Page:A Collection of Several Philosophical Writings of Dr. Henry More.djvu/187

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To the foregoing




Chap. I.

1. The Author's reason of adding this Appendix to his Antidote. 2. An Enumeration of the chief Objections made against the First Book, thereof.

1.Suspected Innocency and misdoubted Truth can win no greater credit then by strictest examination: For the world is thereby more fully ascertain'd of the unblameableness of the one and of the solidity of the other, then it can be possibly without so publick a Trial. Wherefore that so great an advantage may not be wanting to that weighty Cause we have in hand, I was not contented onely to set down such Reasons for the Existence of God which in my own judgement I conceiv'd to be irrefutably firm; but that the firmness of them may appear more conspicuous to all men, I have brought into view the chiefest and most material Objections I could meet with, whether raised by those that of themselves have excepted against any Argument I have made use of, or by such as have been invited more curiously to search and discover, where they could, any weakness or inconsequency in any Argumentation throughout the whole Treatise. And the chiefest Exceptions and Objections against the First Book are these:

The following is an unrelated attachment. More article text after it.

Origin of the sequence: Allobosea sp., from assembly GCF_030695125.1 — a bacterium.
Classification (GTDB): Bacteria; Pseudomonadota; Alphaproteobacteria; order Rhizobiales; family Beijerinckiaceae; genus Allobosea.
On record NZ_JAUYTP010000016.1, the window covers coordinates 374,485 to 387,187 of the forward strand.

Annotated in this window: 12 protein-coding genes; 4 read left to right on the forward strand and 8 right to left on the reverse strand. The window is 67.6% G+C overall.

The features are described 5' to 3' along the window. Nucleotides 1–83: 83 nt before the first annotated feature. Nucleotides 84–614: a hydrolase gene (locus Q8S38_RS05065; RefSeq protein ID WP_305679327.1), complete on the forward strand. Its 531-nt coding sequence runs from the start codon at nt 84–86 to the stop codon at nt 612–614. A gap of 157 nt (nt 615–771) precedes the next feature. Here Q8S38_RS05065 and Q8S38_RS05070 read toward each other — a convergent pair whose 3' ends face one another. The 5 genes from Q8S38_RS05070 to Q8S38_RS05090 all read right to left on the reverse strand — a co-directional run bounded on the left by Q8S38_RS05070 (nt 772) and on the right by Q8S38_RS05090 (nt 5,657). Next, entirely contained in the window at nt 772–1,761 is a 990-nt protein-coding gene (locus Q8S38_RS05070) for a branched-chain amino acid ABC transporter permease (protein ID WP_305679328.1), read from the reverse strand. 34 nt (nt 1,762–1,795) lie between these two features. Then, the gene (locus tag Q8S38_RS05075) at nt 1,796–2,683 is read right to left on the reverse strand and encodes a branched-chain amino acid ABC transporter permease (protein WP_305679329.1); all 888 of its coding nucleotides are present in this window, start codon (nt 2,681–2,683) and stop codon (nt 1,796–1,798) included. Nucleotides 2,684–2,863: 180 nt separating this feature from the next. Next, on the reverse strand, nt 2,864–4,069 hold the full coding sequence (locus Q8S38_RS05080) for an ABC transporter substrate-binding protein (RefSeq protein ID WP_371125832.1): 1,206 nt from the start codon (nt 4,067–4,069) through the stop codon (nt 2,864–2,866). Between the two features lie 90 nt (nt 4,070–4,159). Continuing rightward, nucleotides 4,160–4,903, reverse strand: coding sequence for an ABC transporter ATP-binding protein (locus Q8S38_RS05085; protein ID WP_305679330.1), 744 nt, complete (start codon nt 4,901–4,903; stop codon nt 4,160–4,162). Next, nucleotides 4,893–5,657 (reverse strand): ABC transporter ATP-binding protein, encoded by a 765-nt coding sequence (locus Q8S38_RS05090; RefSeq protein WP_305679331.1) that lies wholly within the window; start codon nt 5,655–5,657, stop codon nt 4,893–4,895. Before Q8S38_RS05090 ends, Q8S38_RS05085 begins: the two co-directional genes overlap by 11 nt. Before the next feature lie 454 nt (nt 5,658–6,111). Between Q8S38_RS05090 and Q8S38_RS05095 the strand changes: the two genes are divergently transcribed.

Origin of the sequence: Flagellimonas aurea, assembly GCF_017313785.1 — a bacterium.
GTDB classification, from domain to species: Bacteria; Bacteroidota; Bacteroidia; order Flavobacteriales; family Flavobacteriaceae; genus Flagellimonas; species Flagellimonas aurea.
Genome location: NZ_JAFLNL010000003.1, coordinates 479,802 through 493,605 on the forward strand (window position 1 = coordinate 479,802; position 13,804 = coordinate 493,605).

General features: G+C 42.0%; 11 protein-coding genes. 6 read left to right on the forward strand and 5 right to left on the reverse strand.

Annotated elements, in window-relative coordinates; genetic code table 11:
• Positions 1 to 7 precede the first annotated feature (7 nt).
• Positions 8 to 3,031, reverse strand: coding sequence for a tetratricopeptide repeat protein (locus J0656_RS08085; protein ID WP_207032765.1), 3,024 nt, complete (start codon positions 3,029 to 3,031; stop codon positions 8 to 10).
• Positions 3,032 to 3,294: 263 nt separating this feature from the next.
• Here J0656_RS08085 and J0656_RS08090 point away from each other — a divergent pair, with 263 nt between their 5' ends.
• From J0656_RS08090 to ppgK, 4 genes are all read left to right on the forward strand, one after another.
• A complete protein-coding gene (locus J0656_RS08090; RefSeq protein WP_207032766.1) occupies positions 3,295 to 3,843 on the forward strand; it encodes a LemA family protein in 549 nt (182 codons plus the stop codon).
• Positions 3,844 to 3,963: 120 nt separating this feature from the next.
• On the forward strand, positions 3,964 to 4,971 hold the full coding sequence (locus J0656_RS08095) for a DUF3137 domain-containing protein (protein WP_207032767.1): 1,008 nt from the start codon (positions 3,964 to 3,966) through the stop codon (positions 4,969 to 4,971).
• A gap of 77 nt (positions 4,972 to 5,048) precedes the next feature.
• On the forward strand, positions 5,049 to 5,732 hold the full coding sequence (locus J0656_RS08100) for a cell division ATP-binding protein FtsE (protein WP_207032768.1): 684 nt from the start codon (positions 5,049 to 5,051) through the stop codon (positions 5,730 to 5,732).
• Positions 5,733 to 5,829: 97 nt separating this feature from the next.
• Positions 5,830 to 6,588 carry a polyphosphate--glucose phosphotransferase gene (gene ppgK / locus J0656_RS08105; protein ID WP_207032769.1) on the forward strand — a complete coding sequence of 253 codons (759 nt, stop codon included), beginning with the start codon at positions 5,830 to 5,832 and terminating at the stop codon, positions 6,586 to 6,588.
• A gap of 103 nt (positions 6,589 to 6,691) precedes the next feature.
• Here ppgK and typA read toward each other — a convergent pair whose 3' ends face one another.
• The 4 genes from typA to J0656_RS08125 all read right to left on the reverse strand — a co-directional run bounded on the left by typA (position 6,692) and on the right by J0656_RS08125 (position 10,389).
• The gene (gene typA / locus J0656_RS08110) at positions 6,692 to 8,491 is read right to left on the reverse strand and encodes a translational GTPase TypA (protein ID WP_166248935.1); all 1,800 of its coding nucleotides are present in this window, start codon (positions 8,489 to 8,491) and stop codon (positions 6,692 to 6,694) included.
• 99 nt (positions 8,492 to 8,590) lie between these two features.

2. First, That the Ground of our Demonstration of the Existence of God from his Idea is, That there ate Innate Ideas in the Mind of Man; which, say they, is false.

Secondly, That there is no such Idea of God at all as we have describ'd,

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